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Kadın / Woman 2000

Yıl 2001 , Cilt 2 , Sayı 2

Makale özeti ve diğer detaylar.

Makale özeti
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A market place in the ottoman empire: avrat pazarı and its surroundings

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Beykent Üniversitesi1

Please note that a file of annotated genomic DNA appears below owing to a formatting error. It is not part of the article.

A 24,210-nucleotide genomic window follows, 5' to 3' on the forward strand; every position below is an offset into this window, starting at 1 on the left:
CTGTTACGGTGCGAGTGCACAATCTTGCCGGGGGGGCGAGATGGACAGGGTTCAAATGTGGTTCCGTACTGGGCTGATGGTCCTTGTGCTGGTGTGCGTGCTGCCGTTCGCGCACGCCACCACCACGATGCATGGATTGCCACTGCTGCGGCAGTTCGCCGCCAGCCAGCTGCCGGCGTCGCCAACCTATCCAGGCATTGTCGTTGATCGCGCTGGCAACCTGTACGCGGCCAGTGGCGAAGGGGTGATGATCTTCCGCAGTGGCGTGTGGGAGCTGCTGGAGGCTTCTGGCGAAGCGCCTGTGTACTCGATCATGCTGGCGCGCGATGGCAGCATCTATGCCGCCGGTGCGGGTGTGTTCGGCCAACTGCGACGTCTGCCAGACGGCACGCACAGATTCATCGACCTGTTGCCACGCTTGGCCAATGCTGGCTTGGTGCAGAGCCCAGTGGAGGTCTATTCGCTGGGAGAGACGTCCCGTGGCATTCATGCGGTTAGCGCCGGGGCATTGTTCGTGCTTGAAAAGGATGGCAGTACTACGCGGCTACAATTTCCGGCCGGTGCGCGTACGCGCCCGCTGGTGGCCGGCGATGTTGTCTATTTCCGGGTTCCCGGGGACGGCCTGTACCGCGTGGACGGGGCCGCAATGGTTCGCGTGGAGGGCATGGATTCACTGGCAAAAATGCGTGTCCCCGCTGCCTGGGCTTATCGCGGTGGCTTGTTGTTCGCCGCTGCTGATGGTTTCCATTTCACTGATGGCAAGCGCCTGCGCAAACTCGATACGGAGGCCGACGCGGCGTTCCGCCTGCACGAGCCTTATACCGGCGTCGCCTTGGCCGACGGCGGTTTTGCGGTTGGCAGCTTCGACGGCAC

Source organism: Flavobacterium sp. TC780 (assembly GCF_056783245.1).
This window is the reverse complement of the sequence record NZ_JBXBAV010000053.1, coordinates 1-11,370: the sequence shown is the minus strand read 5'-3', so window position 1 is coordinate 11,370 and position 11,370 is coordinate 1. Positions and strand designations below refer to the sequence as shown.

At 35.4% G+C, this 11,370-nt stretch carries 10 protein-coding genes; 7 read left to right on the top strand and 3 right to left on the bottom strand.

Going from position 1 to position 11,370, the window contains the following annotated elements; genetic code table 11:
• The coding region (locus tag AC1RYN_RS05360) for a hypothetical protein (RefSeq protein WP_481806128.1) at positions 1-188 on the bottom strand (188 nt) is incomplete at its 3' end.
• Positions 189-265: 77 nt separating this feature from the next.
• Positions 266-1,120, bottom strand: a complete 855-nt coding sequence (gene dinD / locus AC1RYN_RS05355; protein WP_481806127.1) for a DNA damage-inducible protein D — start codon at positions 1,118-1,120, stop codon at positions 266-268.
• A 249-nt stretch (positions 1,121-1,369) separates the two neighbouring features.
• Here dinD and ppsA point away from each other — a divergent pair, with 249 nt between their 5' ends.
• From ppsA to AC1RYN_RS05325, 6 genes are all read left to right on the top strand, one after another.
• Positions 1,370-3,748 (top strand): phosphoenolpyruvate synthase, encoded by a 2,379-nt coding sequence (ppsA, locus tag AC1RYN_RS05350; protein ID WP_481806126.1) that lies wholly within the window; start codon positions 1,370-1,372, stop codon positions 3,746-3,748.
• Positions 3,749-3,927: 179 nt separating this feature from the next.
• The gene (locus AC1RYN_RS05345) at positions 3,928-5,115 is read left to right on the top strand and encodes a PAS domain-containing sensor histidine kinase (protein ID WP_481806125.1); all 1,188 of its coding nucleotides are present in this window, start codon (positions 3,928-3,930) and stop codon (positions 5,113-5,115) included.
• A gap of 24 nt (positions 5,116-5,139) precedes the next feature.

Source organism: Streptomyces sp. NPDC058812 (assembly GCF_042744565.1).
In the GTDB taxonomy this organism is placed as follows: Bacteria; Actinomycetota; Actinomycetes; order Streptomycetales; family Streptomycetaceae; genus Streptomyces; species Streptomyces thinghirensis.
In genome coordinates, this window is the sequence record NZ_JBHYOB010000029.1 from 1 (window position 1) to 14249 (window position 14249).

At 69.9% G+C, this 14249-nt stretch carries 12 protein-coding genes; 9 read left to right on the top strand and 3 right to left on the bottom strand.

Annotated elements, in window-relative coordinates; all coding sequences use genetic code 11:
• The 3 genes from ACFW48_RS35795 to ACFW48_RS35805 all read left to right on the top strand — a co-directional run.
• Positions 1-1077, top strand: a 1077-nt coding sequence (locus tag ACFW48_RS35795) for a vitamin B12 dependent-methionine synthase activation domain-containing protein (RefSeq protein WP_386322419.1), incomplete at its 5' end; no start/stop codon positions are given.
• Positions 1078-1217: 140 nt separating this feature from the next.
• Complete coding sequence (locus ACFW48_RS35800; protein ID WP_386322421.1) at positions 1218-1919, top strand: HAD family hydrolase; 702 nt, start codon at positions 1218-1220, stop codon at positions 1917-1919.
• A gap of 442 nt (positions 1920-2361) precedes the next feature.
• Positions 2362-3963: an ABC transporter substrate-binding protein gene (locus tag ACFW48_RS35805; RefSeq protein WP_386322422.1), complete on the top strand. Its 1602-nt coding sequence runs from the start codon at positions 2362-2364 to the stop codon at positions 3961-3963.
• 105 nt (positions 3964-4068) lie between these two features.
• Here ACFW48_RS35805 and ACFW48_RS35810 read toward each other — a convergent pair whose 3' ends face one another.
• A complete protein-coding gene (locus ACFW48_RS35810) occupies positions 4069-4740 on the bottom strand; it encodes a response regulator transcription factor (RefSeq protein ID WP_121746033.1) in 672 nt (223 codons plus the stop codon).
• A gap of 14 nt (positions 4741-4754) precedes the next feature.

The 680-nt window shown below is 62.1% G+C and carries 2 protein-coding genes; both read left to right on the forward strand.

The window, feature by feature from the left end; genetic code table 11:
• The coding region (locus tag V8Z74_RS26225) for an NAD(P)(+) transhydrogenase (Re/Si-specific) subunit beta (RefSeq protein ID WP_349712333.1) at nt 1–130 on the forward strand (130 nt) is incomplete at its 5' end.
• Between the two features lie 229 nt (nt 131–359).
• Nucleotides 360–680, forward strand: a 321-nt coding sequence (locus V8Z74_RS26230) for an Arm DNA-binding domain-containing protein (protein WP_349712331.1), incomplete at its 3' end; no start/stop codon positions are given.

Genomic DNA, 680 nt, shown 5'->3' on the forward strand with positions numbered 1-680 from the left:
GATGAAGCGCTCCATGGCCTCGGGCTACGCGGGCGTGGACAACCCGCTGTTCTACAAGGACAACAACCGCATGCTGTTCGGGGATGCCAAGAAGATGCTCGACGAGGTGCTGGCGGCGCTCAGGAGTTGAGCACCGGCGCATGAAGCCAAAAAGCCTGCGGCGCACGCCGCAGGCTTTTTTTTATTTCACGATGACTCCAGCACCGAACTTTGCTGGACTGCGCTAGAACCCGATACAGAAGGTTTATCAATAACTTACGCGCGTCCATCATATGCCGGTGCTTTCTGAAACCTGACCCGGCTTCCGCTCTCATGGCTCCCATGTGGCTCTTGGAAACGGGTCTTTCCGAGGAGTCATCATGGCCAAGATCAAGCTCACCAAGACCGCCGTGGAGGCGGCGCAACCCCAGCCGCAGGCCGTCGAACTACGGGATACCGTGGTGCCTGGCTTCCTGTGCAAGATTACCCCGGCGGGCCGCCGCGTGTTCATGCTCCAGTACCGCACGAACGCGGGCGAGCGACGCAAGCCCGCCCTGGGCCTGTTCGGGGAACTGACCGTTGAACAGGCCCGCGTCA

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In the Ottoman Empire, the bazaars were considered among the most important places in a city. Here the appearance of people from various levels reflected the pluralistic side of the Ottoman society. On the other hand, bazaar areas, such as Avrat Pazarı (the Women’s Market) in Konya or Bartın were those areas where women also could be present and contributed to the commercial activities. Because Ottoman women’s relationship with the communal spaces remained limited, Avrat Pazarı was an important urban area for the spatial perception of women. Women’s relationship with the public spaces could be summarized in two aspects: Women who used the space, and women who sponsored the construction of architectural works. The only means of space creation for women in the Classical Period could be by beneficiary facilities, such as a foundation of religious külliyes. Royal women, such as the mother, wives or daughters of the Sultan might initiate a waqf in order to contribute to social life for Allah’s sake. In doing this, they proposed to raise their prestigious status and to be remembered eternally by the pious. These charity works in İstanbul Haseki Complex played an important role. Before its construction there were some waqf works built by other female benefactors, such as Keyci Hatun, Gülbahar Hatun or Gevher Sultan, and probably provided for female users. Another area for women was the Avrat Pazarı in the district, where the shops or removable desks took place. The bazaar once occupied the former Byzantine Forum of Arcadius, which was a large square on the imperial street, Mese, until the sixteenth century. The Forum also included the Column of Arcadius, where historical war scenes were carved. When the city views from the 15th and 16th centuries are investigated the various transformations, the Forum survived could be perceived. For example, Matrakçı Nasuh’s İstanbul map reflects the architectural development of this part of the capital, depicting the shops and domed buildings next the Arcadius Column. Although the Avrat Pazarı does not exist today, its remains could be traced up until the 1912s.In the 19th century maps, not only the bazaar area, but also neighboring public and religious buildings, the street pattern and the environment were extant. To conclude the Haseki district, including the Avrat Pazarı, acquired its urban identity through the architectural works of the benefactors who were mostly women. Through this effort, women founders acquired prestigious status and an immortal name on the one hand, and on the other hand, the district appeared as an area where the public works for women were varied and enriched.

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